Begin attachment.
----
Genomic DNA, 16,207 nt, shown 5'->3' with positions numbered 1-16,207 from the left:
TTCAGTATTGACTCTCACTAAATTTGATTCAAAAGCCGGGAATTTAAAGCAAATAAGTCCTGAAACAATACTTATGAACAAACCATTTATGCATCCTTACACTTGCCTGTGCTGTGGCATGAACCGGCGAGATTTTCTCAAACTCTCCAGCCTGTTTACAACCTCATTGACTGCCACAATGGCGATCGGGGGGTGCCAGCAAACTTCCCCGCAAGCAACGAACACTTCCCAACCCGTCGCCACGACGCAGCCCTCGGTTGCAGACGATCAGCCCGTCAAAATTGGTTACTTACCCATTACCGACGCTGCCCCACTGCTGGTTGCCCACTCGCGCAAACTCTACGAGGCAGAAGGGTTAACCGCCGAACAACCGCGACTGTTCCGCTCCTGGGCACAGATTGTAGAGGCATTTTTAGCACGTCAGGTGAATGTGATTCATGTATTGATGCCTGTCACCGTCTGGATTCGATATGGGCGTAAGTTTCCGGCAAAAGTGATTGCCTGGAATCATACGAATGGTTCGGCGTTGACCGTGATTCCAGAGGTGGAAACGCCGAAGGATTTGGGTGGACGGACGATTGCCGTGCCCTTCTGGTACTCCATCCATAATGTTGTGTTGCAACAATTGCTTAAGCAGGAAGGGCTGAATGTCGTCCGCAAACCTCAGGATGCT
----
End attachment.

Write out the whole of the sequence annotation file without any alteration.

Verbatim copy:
Genomic DNA, 16,207 nt, shown 5'->3' with positions numbered 1-16,207 from the left:
TTCAGTATTGACTCTCACTAAATTTGATTCAAAAGCCGGGAATTTAAAGCAAATAAGTCCTGAAACAATACTTATGAACAAACCATTTATGCATCCTTACACTTGCCTGTGCTGTGGCATGAACCGGCGAGATTTTCTCAAACTCTCCAGCCTGTTTACAACCTCATTGACTGCCACAATGGCGATCGGGGGGTGCCAGCAAACTTCCCCGCAAGCAACGAACACTTCCCAACCCGTCGCCACGACGCAGCCCTCGGTTGCAGACGATCAGCCCGTCAAAATTGGTTACTTACCCATTACCGACGCTGCCCCACTGCTGGTTGCCCACTCGCGCAAACTCTACGAGGCAGAAGGGTTAACCGCCGAACAACCGCGACTGTTCCGCTCCTGGGCACAGATTGTAGAGGCATTTTTAGCACGTCAGGTGAATGTGATTCATGTATTGATGCCTGTCACCGTCTGGATTCGATATGGGCGTAAGTTTCCGGCAAAAGTGATTGCCTGGAATCATACGAATGGTTCGGCGTTGACCGTGATTCCAGAGGTGGAAACGCCGAAGGATTTGGGTGGACGGACGATTGCCGTGCCCTTCTGGTACTCCATCCATAATGTTGTGTTGCAACAATTGCTTAAGCAGGAAGGGCTGAATGTCGTCCGCAAACCTCAGGATGCT